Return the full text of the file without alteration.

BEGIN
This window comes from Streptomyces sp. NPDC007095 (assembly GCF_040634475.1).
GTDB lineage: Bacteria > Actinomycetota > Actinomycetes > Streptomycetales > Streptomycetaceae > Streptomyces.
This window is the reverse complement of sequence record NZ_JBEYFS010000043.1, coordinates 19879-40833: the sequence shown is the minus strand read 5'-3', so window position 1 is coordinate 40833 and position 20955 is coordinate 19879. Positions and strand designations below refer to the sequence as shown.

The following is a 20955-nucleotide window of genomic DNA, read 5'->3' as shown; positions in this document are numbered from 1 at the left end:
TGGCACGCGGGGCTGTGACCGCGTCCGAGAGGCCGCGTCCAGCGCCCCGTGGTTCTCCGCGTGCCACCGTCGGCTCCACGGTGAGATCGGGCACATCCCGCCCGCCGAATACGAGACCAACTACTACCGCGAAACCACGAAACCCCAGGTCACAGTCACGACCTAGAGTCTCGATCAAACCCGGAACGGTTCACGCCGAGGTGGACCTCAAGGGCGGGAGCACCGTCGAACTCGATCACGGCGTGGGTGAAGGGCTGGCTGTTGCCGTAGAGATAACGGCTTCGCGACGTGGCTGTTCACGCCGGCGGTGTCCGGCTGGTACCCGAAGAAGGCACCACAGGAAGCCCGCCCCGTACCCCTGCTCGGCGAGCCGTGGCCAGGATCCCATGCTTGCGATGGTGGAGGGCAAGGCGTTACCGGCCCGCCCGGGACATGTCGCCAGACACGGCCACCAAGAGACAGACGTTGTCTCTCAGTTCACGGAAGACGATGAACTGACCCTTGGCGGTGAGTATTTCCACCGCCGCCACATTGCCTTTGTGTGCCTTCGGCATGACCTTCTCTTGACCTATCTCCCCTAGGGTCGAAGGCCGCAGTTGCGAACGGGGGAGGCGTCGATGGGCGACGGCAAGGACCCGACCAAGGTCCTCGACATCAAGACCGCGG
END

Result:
This window comes from Streptomyces sp. NPDC007095 (assembly GCF_040634475.1).
GTDB lineage: Bacteria > Actinomycetota > Actinomycetes > Streptomycetales > Streptomycetaceae > Streptomyces.
This window is the reverse complement of sequence record NZ_JBEYFS010000043.1, coordinates 19879-40833: the sequence shown is the minus strand read 5'-3', so window position 1 is coordinate 40833 and position 20955 is coordinate 19879. Positions and strand designations below refer to the sequence as shown.

The following is a 20955-nucleotide window of genomic DNA, read 5'->3' as shown; positions in this document are numbered from 1 at the left end:
TGGCACGCGGGGCTGTGACCGCGTCCGAGAGGCCGCGTCCAGCGCCCCGTGGTTCTCCGCGTGCCACCGTCGGCTCCACGGTGAGATCGGGCACATCCCGCCCGCCGAATACGAGACCAACTACTACCGCGAAACCACGAAACCCCAGGTCACAGTCACGACCTAGAGTCTCGATCAAACCCGGAACGGTTCACGCCGAGGTGGACCTCAAGGGCGGGAGCACCGTCGAACTCGATCACGGCGTGGGTGAAGGGCTGGCTGTTGCCGTAGAGATAACGGCTTCGCGACGTGGCTGTTCACGCCGGCGGTGTCCGGCTGGTACCCGAAGAAGGCACCACAGGAAGCCCGCCCCGTACCCCTGCTCGGCGAGCCGTGGCCAGGATCCCATGCTTGCGATGGTGGAGGGCAAGGCGTTACCGGCCCGCCCGGGACATGTCGCCAGACACGGCCACCAAGAGACAGACGTTGTCTCTCAGTTCACGGAAGACGATGAACTGACCCTTGGCGGTGAGTATTTCCACCGCCGCCACATTGCCTTTGTGTGCCTTCGGCATGACCTTCTCTTGACCTATCTCCCCTAGGGTCGAAGGCCGCAGTTGCGAACGGGGGAGGCGTCGATGGGCGACGGCAAGGACCCGACCAAGGTCCTCGACATCAAGACCGCGG